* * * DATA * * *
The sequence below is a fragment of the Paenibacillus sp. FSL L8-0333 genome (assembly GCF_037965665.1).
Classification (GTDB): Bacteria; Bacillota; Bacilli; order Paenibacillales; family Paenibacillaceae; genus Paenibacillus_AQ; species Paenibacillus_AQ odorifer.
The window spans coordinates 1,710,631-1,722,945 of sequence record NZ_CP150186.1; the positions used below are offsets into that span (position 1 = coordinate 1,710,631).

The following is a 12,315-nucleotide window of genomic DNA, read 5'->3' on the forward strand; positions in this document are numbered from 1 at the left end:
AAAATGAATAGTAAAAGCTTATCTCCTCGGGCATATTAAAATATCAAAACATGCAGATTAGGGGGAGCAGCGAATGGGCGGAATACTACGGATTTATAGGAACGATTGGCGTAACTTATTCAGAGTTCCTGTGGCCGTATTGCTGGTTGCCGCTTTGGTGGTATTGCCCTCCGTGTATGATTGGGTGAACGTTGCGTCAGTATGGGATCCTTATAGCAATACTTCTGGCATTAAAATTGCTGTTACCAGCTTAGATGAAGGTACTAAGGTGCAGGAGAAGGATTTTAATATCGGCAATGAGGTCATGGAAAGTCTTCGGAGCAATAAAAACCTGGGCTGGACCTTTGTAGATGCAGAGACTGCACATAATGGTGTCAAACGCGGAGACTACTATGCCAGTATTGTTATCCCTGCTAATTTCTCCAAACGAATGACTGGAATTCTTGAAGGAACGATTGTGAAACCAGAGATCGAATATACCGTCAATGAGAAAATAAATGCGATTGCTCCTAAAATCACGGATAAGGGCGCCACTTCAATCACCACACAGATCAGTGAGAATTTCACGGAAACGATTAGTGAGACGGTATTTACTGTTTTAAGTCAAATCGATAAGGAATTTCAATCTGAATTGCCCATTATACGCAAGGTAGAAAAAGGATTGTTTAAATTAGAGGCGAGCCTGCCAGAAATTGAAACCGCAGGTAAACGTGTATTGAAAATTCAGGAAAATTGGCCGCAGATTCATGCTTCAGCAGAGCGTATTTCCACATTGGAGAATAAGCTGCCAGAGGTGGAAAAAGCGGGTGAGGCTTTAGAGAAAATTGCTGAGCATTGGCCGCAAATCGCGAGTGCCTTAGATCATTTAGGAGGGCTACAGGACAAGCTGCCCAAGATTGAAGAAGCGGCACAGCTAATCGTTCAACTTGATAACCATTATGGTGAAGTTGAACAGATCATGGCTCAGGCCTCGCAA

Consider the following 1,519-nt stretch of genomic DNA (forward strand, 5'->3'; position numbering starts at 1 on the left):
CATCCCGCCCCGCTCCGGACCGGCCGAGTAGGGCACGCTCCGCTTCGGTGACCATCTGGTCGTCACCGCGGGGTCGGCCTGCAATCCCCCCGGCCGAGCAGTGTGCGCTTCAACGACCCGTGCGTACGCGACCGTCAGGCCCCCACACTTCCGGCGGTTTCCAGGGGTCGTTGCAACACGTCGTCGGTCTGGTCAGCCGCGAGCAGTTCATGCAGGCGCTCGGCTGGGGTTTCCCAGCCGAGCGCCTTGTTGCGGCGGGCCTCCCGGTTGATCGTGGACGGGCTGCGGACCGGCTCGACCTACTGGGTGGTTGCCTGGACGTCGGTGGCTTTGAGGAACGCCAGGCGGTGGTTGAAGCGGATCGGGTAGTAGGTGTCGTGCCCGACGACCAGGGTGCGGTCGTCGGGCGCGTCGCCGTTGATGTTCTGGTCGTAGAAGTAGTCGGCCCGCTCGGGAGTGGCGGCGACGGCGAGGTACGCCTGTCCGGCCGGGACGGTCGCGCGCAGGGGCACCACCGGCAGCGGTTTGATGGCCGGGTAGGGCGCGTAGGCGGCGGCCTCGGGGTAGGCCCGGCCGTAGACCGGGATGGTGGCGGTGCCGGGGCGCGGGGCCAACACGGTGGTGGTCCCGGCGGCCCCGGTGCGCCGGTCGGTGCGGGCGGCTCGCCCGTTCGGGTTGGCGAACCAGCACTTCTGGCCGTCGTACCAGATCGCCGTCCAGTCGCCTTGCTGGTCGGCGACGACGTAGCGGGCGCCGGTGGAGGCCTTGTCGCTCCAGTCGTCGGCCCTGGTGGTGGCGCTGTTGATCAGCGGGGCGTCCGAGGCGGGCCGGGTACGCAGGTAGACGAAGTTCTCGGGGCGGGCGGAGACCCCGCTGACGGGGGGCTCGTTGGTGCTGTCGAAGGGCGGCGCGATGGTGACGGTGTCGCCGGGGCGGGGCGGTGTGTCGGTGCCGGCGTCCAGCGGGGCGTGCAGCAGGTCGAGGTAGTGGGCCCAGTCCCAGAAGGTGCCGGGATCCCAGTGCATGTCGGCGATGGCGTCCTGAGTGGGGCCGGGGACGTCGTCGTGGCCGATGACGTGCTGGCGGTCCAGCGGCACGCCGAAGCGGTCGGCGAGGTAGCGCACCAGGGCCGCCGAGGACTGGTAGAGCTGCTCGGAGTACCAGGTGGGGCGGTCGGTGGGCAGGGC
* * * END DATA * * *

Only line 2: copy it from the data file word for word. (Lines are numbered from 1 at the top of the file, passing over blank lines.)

Classification (GTDB): Bacteria; Bacillota; Bacilli; order Paenibacillales; family Paenibacillaceae; genus Paenibacillus_AQ; species Paenibacillus_AQ odorifer.